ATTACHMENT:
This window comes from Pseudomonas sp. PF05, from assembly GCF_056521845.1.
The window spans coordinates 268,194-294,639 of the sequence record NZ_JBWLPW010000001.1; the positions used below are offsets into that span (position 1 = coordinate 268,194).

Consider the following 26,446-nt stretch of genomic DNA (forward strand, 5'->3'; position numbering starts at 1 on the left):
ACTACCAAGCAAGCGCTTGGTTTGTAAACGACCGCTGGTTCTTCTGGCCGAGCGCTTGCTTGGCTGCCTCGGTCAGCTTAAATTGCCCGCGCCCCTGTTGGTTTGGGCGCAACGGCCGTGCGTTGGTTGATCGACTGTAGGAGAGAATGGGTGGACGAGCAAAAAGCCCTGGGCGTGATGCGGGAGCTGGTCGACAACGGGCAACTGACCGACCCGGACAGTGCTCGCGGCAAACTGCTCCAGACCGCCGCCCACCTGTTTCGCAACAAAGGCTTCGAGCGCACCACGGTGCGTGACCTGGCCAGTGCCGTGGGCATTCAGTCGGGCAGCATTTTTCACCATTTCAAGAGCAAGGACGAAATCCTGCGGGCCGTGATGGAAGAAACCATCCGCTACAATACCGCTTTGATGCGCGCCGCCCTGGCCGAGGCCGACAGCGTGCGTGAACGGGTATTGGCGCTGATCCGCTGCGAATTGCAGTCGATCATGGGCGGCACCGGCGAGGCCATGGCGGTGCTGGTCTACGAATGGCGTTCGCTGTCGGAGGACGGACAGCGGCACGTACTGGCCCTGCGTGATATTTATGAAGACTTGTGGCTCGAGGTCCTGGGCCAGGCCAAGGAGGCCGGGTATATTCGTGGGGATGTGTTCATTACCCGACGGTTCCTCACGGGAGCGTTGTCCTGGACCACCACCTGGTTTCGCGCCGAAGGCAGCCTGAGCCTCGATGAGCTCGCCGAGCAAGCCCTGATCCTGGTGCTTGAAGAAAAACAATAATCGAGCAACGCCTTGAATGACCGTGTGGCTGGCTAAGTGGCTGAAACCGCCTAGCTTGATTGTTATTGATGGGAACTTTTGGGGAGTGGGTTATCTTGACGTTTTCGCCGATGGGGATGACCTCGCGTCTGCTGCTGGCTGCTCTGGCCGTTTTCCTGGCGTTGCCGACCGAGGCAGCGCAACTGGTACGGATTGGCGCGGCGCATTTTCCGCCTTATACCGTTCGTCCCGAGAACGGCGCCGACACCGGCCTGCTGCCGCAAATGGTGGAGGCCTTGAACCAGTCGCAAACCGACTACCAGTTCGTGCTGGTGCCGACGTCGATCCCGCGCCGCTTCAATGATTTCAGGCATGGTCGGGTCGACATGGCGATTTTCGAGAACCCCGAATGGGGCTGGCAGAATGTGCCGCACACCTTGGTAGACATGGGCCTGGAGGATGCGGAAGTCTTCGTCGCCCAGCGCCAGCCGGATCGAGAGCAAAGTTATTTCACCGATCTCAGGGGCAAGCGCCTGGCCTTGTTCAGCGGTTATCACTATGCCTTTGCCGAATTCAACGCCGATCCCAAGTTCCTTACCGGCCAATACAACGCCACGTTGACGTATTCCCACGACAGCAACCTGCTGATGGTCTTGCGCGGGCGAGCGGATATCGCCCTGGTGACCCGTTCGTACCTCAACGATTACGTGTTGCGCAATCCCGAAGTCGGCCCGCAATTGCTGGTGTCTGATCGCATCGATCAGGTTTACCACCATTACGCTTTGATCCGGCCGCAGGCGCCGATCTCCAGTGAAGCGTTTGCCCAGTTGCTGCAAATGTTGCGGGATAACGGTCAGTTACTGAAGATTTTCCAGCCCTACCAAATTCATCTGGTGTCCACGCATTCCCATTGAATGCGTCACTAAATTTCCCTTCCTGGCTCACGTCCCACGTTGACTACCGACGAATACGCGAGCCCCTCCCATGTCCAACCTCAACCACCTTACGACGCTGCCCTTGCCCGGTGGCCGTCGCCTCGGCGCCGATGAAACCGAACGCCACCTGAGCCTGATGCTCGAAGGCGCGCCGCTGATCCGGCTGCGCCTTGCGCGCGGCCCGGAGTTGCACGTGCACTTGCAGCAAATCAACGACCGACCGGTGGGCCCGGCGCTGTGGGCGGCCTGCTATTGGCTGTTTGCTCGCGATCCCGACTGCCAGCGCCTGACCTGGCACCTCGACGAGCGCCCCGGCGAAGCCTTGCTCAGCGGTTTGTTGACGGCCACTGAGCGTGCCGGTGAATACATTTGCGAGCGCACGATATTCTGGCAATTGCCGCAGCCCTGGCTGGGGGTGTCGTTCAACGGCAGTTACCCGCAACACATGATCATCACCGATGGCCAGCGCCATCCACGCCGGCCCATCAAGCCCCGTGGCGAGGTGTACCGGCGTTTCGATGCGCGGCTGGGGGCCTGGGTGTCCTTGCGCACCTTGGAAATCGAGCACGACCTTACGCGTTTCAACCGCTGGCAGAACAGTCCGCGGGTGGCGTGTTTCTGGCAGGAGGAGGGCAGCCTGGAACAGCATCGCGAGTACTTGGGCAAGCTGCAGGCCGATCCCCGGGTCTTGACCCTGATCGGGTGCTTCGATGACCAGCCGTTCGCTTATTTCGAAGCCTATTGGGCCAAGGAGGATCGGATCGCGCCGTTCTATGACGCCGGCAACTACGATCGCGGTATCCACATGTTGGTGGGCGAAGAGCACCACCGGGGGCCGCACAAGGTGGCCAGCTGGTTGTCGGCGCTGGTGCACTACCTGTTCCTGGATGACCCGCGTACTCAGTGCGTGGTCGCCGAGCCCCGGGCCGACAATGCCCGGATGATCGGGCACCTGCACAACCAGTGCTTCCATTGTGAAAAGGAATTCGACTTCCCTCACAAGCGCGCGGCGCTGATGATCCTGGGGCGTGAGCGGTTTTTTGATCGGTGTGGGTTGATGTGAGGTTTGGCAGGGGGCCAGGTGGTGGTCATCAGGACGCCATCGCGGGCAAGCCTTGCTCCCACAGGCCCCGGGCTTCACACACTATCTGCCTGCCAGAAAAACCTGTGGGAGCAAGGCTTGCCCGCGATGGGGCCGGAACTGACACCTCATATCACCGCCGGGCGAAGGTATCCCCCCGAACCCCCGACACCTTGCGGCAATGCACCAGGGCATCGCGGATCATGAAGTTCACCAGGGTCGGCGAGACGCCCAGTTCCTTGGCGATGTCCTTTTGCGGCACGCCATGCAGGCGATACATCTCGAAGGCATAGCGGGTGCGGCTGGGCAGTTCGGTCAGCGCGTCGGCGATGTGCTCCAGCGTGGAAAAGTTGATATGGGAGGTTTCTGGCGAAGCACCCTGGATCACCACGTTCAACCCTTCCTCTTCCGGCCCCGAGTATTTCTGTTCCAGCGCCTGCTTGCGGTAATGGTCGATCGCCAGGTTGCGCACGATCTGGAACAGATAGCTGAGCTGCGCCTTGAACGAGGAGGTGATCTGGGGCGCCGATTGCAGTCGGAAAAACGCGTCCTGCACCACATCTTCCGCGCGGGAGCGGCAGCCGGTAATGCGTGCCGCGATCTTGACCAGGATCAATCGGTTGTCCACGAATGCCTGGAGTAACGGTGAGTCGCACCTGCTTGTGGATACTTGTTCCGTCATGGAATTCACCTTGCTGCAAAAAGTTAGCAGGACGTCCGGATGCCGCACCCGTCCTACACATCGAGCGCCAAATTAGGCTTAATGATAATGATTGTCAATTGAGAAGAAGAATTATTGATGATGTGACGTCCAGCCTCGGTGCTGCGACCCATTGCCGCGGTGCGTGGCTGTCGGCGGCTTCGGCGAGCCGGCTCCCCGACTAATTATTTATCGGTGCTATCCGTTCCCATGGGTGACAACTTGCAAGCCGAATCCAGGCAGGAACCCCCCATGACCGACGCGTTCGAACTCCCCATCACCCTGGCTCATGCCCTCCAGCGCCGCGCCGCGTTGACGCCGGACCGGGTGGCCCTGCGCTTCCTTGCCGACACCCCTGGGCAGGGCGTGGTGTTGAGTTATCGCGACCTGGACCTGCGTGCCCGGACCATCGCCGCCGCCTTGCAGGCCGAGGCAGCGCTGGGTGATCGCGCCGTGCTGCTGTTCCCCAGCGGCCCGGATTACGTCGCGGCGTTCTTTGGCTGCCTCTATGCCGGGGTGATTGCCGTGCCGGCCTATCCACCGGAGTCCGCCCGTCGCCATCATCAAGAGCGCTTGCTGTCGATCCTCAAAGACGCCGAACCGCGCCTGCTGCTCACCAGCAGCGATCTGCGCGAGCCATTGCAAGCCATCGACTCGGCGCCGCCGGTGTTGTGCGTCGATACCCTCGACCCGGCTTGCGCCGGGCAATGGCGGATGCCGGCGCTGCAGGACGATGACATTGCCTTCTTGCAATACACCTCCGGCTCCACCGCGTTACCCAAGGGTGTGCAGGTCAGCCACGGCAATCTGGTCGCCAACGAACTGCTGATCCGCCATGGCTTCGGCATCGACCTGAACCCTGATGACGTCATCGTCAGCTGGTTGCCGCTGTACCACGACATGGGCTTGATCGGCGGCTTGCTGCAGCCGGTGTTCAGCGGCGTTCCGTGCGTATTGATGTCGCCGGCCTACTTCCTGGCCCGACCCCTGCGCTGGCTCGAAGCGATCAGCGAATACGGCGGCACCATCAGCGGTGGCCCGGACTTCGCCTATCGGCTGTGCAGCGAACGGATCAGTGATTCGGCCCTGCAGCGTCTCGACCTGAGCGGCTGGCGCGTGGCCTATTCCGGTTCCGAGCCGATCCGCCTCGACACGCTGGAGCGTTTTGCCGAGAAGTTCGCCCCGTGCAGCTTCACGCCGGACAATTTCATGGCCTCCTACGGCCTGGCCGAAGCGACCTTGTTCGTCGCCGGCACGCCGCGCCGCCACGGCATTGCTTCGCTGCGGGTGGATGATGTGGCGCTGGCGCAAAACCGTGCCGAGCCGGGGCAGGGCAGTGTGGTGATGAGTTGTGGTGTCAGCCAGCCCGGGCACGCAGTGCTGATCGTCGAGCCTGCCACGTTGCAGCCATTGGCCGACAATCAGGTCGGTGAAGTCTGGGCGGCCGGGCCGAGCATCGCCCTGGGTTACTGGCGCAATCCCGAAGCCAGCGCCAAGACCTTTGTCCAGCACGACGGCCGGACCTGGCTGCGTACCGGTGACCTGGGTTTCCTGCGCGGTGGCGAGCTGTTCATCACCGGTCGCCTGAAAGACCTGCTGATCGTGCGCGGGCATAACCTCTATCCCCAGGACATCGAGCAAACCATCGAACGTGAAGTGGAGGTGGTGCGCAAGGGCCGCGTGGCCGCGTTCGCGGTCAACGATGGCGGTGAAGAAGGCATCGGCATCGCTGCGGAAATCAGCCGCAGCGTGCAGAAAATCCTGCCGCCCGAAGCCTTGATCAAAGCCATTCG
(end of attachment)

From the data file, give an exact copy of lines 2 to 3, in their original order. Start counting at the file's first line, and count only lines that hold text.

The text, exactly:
The window spans coordinates 268,194-294,639 of the sequence record NZ_JBWLPW010000001.1; the positions used below are offsets into that span (position 1 = coordinate 268,194).

Consider the following 26,446-nt stretch of genomic DNA (forward strand, 5'->3'; position numbering starts at 1 on the left):